"In vi, what command do you use to replace some text with some other text throughout the file?"

I said :s/original text/replacement text/g. He asked if it would replace everything in the file, and I said yes, because the g stands for global. But after the interview was over, I started up vi, and immediately typed :1,$s/original text/replacement text/g, which is the correct answer. I don't understand why I did the right thing at the keyboard automatically, but did not say the right thing during the screen. (The g does replacements throughout the same line but not all lines; it's the 1,$ that constitutes all lines in the file.)

"What other routing software have you used, such as from open-source projects?"

Said I'd used gated in the past (that must sound antediluvian). He asked if I'd used Zebra; I said I'd looked at it but never used it. Mentioned that I'd used gated back in the late 1980s and early 1990s before BGP became widely used and that it featured other protocols such as RIP, EGP, and HELLO that were primarily used.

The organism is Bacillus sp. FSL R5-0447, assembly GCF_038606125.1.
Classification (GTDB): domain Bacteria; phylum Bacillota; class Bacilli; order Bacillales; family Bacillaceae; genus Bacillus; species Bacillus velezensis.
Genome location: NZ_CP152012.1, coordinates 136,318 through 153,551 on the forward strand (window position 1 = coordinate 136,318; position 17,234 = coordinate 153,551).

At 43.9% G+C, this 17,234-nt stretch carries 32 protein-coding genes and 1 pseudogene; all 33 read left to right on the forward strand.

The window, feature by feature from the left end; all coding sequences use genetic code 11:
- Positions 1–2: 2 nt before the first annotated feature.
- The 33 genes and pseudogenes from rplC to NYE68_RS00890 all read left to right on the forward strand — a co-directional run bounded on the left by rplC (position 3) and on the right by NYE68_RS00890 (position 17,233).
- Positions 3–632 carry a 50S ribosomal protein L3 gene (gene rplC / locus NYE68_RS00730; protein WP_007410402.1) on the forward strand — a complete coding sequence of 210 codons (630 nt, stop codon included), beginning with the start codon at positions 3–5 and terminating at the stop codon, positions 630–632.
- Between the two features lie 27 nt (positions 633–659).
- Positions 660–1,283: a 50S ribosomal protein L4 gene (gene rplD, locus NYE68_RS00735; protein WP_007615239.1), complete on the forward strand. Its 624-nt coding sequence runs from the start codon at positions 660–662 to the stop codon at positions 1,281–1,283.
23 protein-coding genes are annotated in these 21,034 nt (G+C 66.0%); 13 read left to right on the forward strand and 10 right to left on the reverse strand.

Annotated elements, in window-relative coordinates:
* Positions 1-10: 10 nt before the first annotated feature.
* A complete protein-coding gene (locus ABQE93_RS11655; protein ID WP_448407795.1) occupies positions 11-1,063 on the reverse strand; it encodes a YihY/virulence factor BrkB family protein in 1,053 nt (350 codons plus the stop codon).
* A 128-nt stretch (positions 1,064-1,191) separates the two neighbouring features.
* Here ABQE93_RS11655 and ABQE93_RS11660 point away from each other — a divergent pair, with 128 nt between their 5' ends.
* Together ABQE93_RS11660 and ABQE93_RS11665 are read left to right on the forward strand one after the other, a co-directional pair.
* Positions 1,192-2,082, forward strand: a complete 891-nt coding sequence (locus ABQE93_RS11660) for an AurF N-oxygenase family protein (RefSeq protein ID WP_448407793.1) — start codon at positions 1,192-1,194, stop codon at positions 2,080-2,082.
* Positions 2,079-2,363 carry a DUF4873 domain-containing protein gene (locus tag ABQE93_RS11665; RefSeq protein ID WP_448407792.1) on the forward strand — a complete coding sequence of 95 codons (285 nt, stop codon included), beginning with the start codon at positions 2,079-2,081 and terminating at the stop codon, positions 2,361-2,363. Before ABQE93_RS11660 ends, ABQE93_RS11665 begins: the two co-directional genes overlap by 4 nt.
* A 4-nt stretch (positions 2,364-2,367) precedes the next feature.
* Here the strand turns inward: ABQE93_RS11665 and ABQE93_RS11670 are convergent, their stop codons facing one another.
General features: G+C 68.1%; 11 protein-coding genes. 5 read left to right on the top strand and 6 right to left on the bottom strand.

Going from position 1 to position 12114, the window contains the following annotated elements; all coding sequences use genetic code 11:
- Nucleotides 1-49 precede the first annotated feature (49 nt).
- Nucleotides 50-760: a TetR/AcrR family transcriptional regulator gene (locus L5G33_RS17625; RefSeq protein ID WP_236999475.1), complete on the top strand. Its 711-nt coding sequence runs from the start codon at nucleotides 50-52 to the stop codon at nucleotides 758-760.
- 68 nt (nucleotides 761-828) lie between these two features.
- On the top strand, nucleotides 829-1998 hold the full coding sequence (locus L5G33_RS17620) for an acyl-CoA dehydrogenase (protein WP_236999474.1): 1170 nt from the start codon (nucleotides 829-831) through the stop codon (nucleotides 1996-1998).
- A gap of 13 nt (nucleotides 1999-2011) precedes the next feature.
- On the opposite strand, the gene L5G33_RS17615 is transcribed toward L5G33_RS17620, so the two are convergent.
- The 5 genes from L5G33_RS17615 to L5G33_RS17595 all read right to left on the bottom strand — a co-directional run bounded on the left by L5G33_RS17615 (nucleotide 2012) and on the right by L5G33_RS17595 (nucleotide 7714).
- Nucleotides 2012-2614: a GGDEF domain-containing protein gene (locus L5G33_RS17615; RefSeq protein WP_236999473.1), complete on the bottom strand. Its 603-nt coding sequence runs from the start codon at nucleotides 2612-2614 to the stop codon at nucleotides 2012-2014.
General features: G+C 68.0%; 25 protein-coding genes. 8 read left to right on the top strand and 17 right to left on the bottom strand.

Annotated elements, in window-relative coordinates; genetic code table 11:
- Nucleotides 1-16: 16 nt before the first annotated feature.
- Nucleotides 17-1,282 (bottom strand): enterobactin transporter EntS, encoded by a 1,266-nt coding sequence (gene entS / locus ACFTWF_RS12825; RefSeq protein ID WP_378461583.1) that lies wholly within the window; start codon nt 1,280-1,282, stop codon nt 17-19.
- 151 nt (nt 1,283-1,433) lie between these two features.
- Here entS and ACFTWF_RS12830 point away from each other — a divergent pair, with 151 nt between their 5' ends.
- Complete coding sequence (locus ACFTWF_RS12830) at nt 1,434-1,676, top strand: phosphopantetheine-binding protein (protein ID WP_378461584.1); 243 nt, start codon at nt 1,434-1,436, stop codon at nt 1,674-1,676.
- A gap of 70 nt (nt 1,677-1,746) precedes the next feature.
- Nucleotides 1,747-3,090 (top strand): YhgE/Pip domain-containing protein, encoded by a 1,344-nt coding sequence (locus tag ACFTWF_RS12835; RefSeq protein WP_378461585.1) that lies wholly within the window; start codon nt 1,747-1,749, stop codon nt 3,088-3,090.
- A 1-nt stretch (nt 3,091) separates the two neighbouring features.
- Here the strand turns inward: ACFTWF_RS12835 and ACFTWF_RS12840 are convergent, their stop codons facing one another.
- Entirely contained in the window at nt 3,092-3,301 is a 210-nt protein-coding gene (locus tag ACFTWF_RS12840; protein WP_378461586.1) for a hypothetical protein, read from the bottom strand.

"On a scale of 1-10, how would you rate yourself as a Perl programmer?"

6, because I occasionally need to reference books or man pages. (Based on a Google screen some time ago, I have decided not to rate myself higher than 6 on anything that I don't have detailed recall of. Their interpretation of 7 or greater is "if you could write a book on it (or did)". (There are people who work there who author widely referenced books who can ask detailed questions.)

"Same for awk."

6

"When would you use awk instead of Perl?"

I wouldn't use awk if I could use Perl instead, because everything I can do in awk, I can do in Perl.

"SQL, on a basis of 1-10."

1, because I would use reference materials quite often. (I haven't worked on a project where I had to do a lot of relational database programming, so I've never needed to develop SQL skills or expertise.)

"Which OS do you like best?"

Said I was fairly agnostic, particularly w/regards to flavors of Unix and Linux.